Let’s get to it:
JOSEPH SCAPPINO FROM NANTY GLO, PA: Steelers Nation understands that running a simplified offense is necessary to allow Mason Rudolph to get comfortable in the offense in the NFL. However, why is he not being given a chance to throw the ball 15-or-more yards down the field? Is this more Coach Mike Tomlin or offensive coordinator Randy Fichtner?
ANSWER: With all due respect, what Steelers Nation has trouble understanding is that coaches are not puppet-masters who control every little thing that happens on the field. Mason Rudolph went through a similar issue at the start of training camp when he was holding onto the ball during his practice repetitions and then throwing a short pass, and I can assure you he wasn’t on a short leash during a training camp practice. Once camp progressed and the preseason approached, Rudolph got away from that and went on to make a bunch of plays during his appearances in the preseason games. Mason Rudolph is a hard worker, a guy who studies and watches a lot of video, and I have heard him referred to as a perfectionist, and his hatred of making mistakes likely has something to do with him avoiding situations where there is the possibility of him making a mistake. Here are a few snippets on that subject from separate interviews that were done with Rudolph and offensive coordinator Randy Fichtner leading up to the game against the Bengals at Heinz Field:
Q. When you look back at the 49ers game, were there some opportunities you wish you would have been able to get the ball down the field?
RUDOLPH: Yeah, for sure. There were opportunities in the first quarter, really in the first couple of drives, that I could have been a little more aggressive. Learning experiences. I’m an aggressive person. That’s who I’ve always been at the quarterback position. A little unlike me, but mistakes you always look forward to cleaning up, and I think we have already this week in practice.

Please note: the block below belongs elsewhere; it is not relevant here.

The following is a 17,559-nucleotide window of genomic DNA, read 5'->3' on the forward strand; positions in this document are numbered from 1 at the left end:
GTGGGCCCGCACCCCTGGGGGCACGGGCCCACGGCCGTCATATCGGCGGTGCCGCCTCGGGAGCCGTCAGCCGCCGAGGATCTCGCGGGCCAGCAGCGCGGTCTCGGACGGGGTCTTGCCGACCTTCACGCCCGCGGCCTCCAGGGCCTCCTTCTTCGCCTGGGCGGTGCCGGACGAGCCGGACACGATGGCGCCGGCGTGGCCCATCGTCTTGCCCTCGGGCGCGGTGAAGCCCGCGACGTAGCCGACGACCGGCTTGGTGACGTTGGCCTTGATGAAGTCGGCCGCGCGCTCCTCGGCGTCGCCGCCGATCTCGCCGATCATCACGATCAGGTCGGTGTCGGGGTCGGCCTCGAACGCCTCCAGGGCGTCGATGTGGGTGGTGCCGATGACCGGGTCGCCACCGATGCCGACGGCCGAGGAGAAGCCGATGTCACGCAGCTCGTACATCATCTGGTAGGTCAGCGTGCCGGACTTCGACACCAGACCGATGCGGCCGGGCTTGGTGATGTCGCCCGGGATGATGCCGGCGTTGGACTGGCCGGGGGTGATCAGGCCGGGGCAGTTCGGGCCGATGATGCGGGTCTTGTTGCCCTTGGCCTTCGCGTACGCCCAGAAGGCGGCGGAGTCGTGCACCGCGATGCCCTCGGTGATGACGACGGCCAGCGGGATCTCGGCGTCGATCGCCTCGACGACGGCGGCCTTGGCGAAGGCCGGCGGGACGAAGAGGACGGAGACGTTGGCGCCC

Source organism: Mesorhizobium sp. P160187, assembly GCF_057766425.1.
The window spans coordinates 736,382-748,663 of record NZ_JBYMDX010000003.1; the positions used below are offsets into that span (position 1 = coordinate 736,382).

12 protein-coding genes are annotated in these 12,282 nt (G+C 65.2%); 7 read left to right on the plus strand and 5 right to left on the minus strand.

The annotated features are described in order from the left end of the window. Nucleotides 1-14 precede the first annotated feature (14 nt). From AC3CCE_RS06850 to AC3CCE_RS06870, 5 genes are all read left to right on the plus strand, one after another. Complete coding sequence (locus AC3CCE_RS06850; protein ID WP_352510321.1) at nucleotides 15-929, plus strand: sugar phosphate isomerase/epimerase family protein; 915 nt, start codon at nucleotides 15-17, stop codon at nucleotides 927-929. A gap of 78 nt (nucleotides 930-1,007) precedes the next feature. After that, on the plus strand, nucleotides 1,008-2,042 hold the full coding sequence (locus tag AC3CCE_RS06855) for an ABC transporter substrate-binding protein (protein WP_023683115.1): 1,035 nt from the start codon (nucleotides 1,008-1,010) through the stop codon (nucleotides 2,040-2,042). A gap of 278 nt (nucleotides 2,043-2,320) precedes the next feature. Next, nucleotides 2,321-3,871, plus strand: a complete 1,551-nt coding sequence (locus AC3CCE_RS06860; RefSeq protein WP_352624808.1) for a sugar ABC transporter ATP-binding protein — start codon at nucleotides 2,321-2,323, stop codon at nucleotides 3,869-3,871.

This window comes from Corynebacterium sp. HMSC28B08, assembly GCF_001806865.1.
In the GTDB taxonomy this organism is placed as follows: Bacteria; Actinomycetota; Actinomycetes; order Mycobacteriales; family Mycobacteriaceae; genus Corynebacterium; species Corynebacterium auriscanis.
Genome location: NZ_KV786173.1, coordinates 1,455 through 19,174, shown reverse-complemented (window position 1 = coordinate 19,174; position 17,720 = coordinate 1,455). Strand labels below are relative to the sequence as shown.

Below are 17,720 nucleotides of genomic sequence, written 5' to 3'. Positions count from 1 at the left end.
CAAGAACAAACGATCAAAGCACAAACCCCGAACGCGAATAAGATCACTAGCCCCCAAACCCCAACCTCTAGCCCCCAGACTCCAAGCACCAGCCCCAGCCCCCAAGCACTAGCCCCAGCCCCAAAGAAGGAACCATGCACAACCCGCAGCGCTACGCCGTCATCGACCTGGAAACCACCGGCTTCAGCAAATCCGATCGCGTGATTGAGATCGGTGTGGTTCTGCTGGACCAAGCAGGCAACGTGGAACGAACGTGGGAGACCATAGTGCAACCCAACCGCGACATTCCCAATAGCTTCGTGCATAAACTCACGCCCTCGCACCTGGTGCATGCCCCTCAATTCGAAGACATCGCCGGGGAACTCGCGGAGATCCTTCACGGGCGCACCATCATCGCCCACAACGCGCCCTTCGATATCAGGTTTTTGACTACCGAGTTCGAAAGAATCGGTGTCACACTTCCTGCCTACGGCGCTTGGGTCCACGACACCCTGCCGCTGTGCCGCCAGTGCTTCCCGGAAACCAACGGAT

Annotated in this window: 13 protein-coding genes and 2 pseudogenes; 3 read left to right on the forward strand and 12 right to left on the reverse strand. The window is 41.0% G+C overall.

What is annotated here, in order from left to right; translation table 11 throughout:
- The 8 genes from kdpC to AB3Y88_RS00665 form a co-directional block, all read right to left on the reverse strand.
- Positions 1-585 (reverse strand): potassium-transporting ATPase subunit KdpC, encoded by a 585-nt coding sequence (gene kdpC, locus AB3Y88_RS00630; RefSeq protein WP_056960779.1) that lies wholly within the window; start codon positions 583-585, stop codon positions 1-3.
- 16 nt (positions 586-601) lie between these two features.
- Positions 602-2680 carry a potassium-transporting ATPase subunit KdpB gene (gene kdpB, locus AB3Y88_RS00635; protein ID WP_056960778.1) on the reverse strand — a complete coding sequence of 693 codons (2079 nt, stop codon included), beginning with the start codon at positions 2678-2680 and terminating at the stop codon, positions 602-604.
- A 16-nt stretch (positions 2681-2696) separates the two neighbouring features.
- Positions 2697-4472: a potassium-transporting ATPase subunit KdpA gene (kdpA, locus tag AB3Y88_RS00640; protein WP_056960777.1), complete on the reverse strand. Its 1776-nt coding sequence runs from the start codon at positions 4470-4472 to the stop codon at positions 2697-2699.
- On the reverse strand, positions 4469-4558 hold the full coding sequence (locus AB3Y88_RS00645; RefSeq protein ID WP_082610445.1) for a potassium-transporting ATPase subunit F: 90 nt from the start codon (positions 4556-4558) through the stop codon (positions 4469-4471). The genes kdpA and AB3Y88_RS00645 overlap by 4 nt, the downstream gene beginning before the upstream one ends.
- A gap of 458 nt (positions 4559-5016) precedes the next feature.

Q. Were you a little too conservative with Mason Rudolph early in the game on Sunday?
FICHTNER: I don’t know if it was conservative. I thought we put ourselves in position. We had some opportunities for some throws and even some shots, and if you don’t connect or throw them it never really materializes … We were able to go down the field early (in the second half). You’ve got to throw them. You’ve got to throw it. You’ve got to attempt to throw it there.
Q. Are you saying he was hesitant?
FICHTNER: Well, whether he’s hesitant or felt uncomfortable or didn’t like the matchup, all those things go into play. It could have been protection. Maybe he had to step a certain way in the protection. Those types of things. I’m not second-guessing Mason at all. We’re going to try and be as aggressive as we can be from start to finish.
KURT CARMEL FROM BALTIMORE, MD: With Andy Dalton in the pocket, the defense racked up eight sacks. With a mobile threat like Lamar Jackson at quarterback for the matchup with the Ravens on Sunday, how does the defense adjust its preparation for practice? Do they use a speedster at quarterback, i.e., using a running back or wide receiver to run slash plays?